In fact, I can even envisage an end to transfer fees in the longer term. They don't apply anywhere else in life and it is only a matter of time before they are legally challenged. In a way, it's a form of trafficking, admittedly a high class one.

It follows from the above that a European league or even a world league is only a matter of time. Again that won't be good news for a club like ours.

I think all this only re-inforces the point Paul was making in his article but while inaction is dangerous, we are heading for some very risky times in taking action, because we are starting from a poor position with a lot of ground to make up. If Paul is correct in believing that our board lacks the vision even to see the evolving picture, then we will be an also-ran.

Filipe Torres
20 Posted 04/02/2019 at 21:35:36
This article is spot on!

Everton have a lot of ground to recover, but times... "they are a changing"!

I was searching YouTube the other day and looking for highlights and I got vids of Fifa games instead that have massive number of views, so there is a market, and I suspect a big one.

The guys who created Football Manager have been mentioned as Evertonians, the Collyer bros; or something like that, and they created the Angry Birds games... can´t they help? Moshiri has spoken about this partnership several times, as sleeve sponsors, so I guess we aren't that behind and I hope he expands and endorses some investment.

Other thing that has always spring to my mind is the millions online bookies make of football, using clubs name and games to profit, like a leach.

Betway had a partnership with the hammers, and there a few clubs out there who have done so, but the sponsorship are peanuts to cover the millions they make.
the club should pursue creating their own online bookie, call it evertonia.com, goodison.com, with a special detail on Everton games and all things Everton.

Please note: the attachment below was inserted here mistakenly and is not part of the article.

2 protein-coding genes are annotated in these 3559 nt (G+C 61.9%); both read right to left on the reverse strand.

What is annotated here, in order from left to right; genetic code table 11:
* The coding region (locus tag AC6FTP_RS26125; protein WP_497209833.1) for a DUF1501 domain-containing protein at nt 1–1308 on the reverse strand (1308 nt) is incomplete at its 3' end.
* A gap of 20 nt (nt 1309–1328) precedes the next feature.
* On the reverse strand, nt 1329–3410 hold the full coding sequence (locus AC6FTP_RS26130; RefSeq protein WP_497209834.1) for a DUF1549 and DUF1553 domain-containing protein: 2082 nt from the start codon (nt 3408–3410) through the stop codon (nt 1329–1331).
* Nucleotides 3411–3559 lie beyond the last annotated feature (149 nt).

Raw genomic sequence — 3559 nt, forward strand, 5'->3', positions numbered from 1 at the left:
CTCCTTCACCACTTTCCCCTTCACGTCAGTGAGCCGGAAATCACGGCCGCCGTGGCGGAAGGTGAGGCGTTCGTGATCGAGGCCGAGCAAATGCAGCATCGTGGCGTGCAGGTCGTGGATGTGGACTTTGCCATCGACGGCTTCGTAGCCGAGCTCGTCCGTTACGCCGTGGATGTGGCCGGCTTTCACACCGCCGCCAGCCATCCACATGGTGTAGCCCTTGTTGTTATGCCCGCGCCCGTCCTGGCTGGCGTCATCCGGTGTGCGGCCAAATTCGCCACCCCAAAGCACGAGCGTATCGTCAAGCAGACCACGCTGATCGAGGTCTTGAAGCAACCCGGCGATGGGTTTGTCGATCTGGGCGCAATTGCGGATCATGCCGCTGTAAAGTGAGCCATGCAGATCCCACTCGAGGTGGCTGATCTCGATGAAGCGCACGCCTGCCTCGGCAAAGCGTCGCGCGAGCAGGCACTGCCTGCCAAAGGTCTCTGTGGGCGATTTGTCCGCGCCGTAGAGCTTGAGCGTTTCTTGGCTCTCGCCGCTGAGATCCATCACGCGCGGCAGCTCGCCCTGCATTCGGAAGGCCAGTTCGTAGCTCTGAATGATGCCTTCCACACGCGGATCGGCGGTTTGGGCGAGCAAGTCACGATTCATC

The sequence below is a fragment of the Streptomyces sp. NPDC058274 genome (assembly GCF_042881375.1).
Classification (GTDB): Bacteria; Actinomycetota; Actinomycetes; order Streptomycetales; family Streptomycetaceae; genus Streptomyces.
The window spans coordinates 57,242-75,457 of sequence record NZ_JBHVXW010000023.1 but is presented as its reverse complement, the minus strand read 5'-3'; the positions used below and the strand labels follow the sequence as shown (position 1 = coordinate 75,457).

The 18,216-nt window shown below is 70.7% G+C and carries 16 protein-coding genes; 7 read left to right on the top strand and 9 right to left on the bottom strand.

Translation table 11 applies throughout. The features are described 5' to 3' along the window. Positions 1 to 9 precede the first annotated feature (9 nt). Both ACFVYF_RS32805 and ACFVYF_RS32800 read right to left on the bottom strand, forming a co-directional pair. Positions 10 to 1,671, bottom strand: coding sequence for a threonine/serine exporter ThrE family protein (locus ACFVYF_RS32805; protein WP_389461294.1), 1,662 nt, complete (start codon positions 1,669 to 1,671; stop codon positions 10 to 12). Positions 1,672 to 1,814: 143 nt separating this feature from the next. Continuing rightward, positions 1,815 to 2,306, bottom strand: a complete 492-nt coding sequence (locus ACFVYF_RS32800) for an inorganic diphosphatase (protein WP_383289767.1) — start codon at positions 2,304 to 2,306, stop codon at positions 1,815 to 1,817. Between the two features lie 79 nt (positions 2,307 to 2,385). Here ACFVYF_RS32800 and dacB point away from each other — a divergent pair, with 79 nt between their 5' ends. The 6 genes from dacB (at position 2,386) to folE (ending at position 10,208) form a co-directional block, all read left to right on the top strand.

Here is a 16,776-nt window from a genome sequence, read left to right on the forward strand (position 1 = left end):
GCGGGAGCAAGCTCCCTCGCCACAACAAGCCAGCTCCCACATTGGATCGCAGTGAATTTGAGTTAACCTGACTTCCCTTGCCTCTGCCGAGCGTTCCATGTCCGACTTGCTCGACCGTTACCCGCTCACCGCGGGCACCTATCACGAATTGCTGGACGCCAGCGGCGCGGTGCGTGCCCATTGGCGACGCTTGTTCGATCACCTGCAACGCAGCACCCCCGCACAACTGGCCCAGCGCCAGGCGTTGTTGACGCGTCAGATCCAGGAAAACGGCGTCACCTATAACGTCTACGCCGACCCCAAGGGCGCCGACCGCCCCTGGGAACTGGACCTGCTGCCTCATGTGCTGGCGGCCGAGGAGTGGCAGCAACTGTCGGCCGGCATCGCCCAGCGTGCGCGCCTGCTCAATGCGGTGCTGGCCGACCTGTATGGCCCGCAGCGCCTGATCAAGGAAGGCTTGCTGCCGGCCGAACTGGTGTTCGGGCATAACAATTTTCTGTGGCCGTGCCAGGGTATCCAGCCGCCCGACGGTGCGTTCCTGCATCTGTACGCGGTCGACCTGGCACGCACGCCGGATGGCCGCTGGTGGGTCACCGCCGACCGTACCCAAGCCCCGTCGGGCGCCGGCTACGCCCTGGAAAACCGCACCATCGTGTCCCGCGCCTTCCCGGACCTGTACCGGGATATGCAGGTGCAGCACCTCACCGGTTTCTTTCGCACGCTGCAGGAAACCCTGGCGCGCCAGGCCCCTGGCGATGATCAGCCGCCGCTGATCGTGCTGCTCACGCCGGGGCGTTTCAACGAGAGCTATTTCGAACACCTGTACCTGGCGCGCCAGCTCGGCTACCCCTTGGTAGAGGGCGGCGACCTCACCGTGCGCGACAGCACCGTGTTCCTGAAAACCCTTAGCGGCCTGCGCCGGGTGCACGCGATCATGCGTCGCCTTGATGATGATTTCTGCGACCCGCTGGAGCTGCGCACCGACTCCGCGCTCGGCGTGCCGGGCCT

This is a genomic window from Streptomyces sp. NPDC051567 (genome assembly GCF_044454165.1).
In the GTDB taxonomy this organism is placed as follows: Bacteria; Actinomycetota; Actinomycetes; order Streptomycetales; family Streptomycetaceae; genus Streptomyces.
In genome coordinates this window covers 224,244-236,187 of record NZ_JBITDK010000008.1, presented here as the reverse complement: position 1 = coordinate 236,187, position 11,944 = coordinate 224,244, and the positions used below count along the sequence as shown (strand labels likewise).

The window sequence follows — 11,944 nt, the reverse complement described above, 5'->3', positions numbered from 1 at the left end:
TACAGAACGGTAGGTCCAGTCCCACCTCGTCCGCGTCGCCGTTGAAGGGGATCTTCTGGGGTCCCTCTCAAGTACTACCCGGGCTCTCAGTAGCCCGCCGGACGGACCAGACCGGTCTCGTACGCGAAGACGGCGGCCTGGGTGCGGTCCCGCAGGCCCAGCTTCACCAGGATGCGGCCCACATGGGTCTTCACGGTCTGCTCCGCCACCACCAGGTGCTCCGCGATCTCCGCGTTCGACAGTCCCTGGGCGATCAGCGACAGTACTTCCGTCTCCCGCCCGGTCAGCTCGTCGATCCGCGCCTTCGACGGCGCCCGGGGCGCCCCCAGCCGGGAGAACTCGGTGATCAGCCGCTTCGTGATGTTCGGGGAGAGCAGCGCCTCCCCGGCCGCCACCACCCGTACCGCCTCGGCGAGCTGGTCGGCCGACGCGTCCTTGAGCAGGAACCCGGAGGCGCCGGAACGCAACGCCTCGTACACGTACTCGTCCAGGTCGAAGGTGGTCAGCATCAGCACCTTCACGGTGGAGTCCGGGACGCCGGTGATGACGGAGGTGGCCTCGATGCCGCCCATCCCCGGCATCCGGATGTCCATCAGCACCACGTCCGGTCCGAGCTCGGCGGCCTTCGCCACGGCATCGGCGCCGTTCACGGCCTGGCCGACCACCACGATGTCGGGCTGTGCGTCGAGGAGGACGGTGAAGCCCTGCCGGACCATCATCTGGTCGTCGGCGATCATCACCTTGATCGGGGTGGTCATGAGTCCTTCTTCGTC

It's time to stop all those bet-something people using EFC's name to profit and take legal action, I mean come on — Football Manager can´t use the logos or names for a guy to have fun and the bookies can have a profit?

one of the thing that bugs me is that Jorge Mendes (Fifa agent) makes a small fortune every summer transfer window, this greedy fucking bastard should be working for a living... Why can't Everton, probably not as EFC, but create a branch as a commercial partner that does exactly what agents do? Find and sign players, promote and develop footballers and get their profit.

Don't they do that with their own academy players, finding clubs for them to continue their career, loaning, to some extent that's what a DOF already does. Didn´t brand ship all those guys out on loan? We could get some world class footballers for peanuts if we detected them and managed their own careers.

I don't know if we could infringe some of the current rules, but I guess we could somehow find a way to bend them.

Someone wrote here a few days ago that Wenger once said that in the future transfer fees would end and the players would sing for whoever they want and clubs would only renew their contracts or not.

Jerome Shields
21 Posted 08/02/2019 at 15:00:49
A very good and informative article, though I think you know the answer to the Everton situation regarding growth and the ability of Management to implement such a plan. The divergence from the path that other clubs have developed and that of Everton's is the result of mismanagement over years and the maintenance of a comfortable status quo on Premier League media revenue.

I always wondered what it would be like to find a Goose with a Golden Egg. Now I know, having seen the outcome at Everton over this past four years. I think you should be able to work out my view of the capability of Everton Management regarding future growth.